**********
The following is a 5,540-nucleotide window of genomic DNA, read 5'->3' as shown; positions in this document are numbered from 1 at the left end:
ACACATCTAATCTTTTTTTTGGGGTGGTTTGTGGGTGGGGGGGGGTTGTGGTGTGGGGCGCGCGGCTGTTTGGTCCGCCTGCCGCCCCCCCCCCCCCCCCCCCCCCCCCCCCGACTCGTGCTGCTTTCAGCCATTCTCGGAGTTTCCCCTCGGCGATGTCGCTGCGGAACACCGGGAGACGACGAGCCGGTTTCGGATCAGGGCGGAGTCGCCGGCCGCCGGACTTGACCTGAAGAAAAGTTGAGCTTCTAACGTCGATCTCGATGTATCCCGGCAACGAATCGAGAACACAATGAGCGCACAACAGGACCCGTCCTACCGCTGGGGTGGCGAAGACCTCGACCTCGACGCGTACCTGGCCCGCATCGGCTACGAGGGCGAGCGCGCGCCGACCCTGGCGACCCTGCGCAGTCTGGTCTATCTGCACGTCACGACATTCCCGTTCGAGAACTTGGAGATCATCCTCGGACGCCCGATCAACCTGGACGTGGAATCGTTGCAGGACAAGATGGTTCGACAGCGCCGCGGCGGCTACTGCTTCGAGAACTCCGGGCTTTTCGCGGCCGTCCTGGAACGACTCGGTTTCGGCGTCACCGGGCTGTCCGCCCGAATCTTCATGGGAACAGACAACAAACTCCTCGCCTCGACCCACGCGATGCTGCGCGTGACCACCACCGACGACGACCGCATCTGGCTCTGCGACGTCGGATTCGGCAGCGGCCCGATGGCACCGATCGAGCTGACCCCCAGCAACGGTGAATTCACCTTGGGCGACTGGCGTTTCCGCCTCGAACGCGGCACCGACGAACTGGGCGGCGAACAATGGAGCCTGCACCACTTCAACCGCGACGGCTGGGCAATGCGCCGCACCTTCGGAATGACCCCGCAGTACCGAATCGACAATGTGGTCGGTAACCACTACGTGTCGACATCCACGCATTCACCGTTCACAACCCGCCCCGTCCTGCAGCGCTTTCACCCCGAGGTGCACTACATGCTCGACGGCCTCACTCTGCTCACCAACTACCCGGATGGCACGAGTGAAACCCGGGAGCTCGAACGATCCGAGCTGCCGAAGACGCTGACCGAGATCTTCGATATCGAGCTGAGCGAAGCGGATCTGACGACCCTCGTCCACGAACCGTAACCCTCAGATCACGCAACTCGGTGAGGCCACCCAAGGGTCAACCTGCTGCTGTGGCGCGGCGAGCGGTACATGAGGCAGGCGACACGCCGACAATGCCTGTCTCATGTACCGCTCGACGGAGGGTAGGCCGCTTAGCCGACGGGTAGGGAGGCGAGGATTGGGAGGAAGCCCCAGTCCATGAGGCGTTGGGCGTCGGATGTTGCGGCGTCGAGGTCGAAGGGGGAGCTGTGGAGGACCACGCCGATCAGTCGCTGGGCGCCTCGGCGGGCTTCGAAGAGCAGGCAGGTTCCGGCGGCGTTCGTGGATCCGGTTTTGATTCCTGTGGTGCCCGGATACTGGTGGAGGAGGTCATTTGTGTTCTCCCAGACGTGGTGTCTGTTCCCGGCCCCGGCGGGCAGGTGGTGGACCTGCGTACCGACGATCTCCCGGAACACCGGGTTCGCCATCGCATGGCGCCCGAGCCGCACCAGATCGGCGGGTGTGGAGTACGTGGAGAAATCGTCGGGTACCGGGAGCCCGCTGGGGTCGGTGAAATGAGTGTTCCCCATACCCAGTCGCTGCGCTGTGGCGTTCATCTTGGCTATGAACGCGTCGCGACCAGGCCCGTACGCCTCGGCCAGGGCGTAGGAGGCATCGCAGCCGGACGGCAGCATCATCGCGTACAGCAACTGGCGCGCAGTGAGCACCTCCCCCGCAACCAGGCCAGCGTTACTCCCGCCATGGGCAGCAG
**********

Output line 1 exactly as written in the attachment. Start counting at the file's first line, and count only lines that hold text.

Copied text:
The following is a 5,540-nucleotide window of genomic DNA, read 5'->3' as shown; positions in this document are numbered from 1 at the left end: